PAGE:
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[aprssig] APRS Open Spec

Ron McCoy rmccoylist at blueantservices.com
Sun Sep 28 12:43:41 UTC 2008

Thanks, Steve.

Can you tell me how this would be construed as commercial copying? I 
have no interest in stealing anyone's IP, but if the copyright means a 
ham radio spec is closely held, that seems counter to the spirit of the 

As far as I've seen, there is no longer an  APRS Working Group. I've 
never seen notice of any meetings or minutes from those meetings. I 
assume you mean I (or whoever took the initiative to upload the spec and 
addenda) would have to get Bob's permission _if_ this is construed as 
commercial use.

Last, if, in fact, the spec is encumbered in a way that prevents open 
comment and the ability for the community to work together to make it a 
living, evolving spec, isn't that an outstanding reason to write an open 

A copyright applies to a specific work. An open spec could be written 
from scratch that could be in the Creative Commons. If you look at the 
most vibrant projects in software, networking and small business today, 
many of them benefit from the idea of the creative commons and crowd 
sourcing. A spec cannot be a constantly changing thing, or it's not a 
spec. But, it seems to me, that one of  things that is keeping APRS from 
growing is that there is no means for anyone to raise suggestions with a 
chance for them to be incorporated. There is no way to feel ownership 
and pride of authorship in the system so we get dumb trackers computable 
with Kenwoods in cars on their daily commute.

I am astonished by and honor what Bob has accomplished. But is it time 
to pursue a new governance model to reinvigorate APRS? In many ways, I 
am speaking as a bystander. I don't run a digi, I don't build and bring 
APRS hardware to market. But I have watched the discussions on this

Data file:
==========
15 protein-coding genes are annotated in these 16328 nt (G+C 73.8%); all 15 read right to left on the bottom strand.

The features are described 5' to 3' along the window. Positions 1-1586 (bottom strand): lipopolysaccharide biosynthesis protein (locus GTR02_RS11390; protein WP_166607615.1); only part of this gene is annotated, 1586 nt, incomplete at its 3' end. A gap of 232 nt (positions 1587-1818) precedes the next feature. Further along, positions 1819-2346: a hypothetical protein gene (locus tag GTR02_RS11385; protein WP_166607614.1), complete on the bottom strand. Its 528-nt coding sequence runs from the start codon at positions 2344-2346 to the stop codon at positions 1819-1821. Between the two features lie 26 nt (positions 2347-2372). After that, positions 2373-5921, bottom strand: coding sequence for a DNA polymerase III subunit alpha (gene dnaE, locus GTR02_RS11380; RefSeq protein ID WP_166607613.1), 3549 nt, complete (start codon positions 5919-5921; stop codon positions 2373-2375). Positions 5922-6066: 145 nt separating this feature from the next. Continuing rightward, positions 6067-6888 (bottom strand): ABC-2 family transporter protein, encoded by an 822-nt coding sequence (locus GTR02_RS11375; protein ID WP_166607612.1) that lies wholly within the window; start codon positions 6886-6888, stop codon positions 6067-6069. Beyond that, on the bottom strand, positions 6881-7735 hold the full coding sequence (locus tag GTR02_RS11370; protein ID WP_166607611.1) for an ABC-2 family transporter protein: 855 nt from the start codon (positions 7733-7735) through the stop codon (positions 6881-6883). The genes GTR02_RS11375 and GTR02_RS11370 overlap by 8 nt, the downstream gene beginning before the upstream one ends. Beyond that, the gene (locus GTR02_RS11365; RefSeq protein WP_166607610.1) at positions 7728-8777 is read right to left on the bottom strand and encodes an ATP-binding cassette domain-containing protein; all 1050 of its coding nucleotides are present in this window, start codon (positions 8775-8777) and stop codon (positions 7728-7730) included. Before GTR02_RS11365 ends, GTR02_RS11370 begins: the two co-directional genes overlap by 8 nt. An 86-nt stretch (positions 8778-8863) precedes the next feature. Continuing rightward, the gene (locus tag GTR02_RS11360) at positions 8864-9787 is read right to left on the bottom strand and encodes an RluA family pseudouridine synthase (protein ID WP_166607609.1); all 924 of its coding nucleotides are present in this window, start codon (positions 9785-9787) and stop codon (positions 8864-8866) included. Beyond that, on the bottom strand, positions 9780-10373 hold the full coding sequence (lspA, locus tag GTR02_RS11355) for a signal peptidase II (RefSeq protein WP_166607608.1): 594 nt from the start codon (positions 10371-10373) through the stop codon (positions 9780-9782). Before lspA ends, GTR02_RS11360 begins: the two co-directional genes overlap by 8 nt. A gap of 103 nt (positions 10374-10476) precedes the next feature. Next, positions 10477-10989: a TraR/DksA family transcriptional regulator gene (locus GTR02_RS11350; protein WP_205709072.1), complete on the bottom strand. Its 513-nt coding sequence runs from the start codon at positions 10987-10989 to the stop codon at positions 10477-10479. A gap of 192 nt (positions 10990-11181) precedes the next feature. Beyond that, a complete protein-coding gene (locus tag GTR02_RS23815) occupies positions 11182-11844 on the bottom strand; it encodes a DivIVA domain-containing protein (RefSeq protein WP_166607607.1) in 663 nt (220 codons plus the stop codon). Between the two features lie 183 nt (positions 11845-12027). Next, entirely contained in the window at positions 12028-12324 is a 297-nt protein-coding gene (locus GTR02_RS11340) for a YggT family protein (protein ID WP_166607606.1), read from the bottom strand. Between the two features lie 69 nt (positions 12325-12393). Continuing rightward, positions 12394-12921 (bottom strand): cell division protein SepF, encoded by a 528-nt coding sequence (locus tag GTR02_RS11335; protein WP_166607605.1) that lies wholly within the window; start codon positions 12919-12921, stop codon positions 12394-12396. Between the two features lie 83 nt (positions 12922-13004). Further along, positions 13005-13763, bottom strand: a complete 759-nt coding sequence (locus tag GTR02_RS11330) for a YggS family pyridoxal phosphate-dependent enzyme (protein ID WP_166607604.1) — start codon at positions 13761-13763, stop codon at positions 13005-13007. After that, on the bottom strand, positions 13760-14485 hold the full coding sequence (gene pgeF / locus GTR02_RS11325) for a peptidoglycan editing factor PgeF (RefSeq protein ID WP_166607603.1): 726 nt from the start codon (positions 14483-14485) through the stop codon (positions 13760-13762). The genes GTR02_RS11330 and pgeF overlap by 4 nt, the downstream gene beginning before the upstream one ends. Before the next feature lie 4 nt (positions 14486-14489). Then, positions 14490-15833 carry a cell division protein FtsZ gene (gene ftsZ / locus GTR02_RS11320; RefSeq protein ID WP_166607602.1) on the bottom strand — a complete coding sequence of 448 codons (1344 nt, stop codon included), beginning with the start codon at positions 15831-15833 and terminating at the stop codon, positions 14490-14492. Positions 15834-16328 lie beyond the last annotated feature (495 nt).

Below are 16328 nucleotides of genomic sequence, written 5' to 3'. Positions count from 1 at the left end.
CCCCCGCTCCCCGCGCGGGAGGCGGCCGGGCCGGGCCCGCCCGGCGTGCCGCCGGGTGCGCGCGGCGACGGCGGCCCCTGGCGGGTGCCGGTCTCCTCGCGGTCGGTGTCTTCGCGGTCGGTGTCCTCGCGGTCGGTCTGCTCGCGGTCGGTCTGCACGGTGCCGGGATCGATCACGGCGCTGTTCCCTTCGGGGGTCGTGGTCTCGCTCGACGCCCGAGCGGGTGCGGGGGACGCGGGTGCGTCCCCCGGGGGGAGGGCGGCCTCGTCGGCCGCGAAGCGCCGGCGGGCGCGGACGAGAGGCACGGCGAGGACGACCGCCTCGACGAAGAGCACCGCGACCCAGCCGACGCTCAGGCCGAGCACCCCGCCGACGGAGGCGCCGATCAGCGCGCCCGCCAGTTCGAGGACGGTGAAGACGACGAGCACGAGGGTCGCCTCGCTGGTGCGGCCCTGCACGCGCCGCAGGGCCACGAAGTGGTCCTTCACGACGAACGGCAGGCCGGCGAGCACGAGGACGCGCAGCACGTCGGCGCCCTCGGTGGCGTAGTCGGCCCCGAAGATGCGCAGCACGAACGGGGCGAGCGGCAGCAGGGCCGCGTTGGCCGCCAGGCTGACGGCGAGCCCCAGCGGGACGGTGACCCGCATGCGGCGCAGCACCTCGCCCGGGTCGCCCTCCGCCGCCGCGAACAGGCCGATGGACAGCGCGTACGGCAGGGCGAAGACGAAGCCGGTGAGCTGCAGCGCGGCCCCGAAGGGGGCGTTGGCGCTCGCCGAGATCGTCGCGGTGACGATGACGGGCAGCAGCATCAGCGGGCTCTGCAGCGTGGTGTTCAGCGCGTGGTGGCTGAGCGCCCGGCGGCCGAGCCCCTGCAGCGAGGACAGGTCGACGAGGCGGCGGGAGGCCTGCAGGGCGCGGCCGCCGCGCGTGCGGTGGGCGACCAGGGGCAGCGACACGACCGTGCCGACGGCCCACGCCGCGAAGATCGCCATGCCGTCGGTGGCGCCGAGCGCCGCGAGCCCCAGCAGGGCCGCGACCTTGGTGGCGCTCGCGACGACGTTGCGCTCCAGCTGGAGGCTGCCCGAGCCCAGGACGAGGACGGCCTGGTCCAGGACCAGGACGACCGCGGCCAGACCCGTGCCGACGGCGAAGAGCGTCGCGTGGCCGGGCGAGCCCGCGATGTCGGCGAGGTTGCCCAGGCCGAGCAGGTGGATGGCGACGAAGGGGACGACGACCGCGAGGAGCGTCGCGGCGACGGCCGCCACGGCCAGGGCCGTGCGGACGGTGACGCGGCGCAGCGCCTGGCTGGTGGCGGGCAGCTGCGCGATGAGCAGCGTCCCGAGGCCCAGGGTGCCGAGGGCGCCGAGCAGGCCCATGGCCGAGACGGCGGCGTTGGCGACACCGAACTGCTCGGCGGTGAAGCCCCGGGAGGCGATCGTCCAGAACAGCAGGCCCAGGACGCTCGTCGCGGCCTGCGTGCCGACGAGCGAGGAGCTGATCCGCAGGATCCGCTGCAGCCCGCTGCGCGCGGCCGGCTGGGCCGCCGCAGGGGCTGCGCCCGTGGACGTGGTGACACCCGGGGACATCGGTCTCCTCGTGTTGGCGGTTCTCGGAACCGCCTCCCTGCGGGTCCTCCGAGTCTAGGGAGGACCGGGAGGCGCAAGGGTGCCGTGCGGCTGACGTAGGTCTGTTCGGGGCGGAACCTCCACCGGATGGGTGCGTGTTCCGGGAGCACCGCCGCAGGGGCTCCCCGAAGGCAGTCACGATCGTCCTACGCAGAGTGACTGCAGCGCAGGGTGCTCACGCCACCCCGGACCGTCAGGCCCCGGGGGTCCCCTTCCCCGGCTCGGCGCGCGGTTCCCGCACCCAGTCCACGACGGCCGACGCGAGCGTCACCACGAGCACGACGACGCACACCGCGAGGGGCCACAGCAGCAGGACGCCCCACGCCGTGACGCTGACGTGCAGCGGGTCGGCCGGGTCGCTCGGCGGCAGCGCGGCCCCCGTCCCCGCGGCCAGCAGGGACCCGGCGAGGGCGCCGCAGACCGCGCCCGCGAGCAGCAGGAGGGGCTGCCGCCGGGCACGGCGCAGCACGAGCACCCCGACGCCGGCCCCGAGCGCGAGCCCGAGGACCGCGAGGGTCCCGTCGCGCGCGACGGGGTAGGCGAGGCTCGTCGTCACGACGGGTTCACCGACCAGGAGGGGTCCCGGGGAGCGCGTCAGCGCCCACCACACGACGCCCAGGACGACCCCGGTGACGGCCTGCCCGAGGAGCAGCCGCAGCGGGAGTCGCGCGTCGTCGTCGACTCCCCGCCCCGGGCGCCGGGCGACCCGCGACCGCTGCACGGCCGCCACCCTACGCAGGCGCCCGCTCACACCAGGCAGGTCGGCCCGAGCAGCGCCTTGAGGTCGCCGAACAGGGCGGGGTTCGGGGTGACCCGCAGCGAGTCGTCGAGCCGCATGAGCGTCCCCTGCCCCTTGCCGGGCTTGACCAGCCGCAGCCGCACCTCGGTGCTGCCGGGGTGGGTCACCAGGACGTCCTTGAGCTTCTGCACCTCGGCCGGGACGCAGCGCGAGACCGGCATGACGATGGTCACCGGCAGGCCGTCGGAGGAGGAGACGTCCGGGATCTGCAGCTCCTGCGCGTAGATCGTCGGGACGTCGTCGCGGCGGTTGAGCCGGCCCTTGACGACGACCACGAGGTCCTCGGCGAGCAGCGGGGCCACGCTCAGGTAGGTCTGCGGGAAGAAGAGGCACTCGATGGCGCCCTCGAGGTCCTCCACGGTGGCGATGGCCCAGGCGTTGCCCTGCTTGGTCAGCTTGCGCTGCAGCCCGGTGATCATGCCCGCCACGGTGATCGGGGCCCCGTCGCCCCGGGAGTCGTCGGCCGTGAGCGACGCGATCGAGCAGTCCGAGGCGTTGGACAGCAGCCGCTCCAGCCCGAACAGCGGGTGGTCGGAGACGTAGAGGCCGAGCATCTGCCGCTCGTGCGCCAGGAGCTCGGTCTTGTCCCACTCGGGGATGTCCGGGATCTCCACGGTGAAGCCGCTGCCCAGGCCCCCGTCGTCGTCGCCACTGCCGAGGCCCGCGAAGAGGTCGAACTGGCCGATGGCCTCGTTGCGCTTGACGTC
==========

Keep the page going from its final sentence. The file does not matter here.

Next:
board for years and the periodic frustrations caused by ambiguities and 
limitations in the spec. I've seen people driven from the list by 
religious wars that never seem to cause change.

This thread that suggests an open spec has received little interest but 
bring up one of the perceived limitations of APRS caused by Kenwood 
compatibility and you'll have entertainment for days. Perhaps the 
arguments are too much fun to actually do something to end them. Of 
course, the arguments that would arise from trying to pin down the spec 
would make these pale in comparison.

I've said all I really have to say about this. I'm already uncomfortable 
proposing changes when I've done so little for APRS compared to almost 
any other member of the list. Thank you all for the work each of you 
have done.

Steve Dimse wrote:
> On Sep 27, 2008, at 11:14 PM, Ron McCoy wrote:
>> None that I can think of.
>> What about putting the 1.0 spec on a page and so that people can start
>> editing it to incorporate the addenda?
> Do not forget that the APRS Spec is copyrighted. The only assigned  
> right is for non-commercial copying. You would need the APRS Working  
> Group's permission for this use.
> Steve K4HG
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